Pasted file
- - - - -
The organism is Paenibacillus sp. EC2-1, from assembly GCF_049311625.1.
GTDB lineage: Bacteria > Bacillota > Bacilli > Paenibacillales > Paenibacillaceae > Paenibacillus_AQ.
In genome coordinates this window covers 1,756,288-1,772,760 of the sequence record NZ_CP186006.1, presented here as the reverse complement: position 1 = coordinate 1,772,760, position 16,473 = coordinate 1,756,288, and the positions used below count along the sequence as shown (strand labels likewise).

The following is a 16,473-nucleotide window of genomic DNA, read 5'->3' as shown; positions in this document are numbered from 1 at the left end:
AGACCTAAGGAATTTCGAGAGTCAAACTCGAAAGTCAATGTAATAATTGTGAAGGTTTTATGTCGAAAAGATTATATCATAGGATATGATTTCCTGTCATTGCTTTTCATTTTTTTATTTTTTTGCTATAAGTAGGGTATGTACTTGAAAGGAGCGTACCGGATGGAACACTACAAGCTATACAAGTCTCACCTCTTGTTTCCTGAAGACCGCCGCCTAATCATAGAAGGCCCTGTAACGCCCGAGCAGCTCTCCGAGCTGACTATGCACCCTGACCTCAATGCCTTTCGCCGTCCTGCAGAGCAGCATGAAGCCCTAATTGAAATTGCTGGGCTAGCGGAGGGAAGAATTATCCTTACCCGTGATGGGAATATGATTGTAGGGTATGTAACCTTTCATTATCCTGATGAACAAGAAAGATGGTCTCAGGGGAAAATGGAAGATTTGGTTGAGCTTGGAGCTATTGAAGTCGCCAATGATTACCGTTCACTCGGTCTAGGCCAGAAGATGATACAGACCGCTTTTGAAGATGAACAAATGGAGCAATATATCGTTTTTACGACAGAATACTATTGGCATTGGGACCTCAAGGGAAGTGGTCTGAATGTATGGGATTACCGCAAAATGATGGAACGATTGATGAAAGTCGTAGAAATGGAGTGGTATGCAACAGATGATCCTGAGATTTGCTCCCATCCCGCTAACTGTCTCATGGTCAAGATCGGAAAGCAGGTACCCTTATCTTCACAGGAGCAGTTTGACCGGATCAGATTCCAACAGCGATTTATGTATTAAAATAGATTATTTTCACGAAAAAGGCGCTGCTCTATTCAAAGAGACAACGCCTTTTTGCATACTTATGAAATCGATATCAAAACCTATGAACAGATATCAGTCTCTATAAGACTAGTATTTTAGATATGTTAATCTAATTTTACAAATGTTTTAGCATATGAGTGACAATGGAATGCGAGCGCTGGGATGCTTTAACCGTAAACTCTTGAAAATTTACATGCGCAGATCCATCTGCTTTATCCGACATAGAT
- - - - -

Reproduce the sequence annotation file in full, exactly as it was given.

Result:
The organism is Paenibacillus sp. EC2-1, from assembly GCF_049311625.1.
GTDB lineage: Bacteria > Bacillota > Bacilli > Paenibacillales > Paenibacillaceae > Paenibacillus_AQ.
In genome coordinates this window covers 1,756,288-1,772,760 of the sequence record NZ_CP186006.1, presented here as the reverse complement: position 1 = coordinate 1,772,760, position 16,473 = coordinate 1,756,288, and the positions used below count along the sequence as shown (strand labels likewise).

The following is a 16,473-nucleotide window of genomic DNA, read 5'->3' as shown; positions in this document are numbered from 1 at the left end:
AGACCTAAGGAATTTCGAGAGTCAAACTCGAAAGTCAATGTAATAATTGTGAAGGTTTTATGTCGAAAAGATTATATCATAGGATATGATTTCCTGTCATTGCTTTTCATTTTTTTATTTTTTTGCTATAAGTAGGGTATGTACTTGAAAGGAGCGTACCGGATGGAACACTACAAGCTATACAAGTCTCACCTCTTGTTTCCTGAAGACCGCCGCCTAATCATAGAAGGCCCTGTAACGCCCGAGCAGCTCTCCGAGCTGACTATGCACCCTGACCTCAATGCCTTTCGCCGTCCTGCAGAGCAGCATGAAGCCCTAATTGAAATTGCTGGGCTAGCGGAGGGAAGAATTATCCTTACCCGTGATGGGAATATGATTGTAGGGTATGTAACCTTTCATTATCCTGATGAACAAGAAAGATGGTCTCAGGGGAAAATGGAAGATTTGGTTGAGCTTGGAGCTATTGAAGTCGCCAATGATTACCGTTCACTCGGTCTAGGCCAGAAGATGATACAGACCGCTTTTGAAGATGAACAAATGGAGCAATATATCGTTTTTACGACAGAATACTATTGGCATTGGGACCTCAAGGGAAGTGGTCTGAATGTATGGGATTACCGCAAAATGATGGAACGATTGATGAAAGTCGTAGAAATGGAGTGGTATGCAACAGATGATCCTGAGATTTGCTCCCATCCCGCTAACTGTCTCATGGTCAAGATCGGAAAGCAGGTACCCTTATCTTCACAGGAGCAGTTTGACCGGATCAGATTCCAACAGCGATTTATGTATTAAAATAGATTATTTTCACGAAAAAGGCGCTGCTCTATTCAAAGAGACAACGCCTTTTTGCATACTTATGAAATCGATATCAAAACCTATGAACAGATATCAGTCTCTATAAGACTAGTATTTTAGATATGTTAATCTAATTTTACAAATGTTTTAGCATATGAGTGACAATGGAATGCGAGCGCTGGGATGCTTTAACCGTAAACTCTTGAAAATTTACATGCGCAGATCCATCTGCTTTATCCGACATAGAT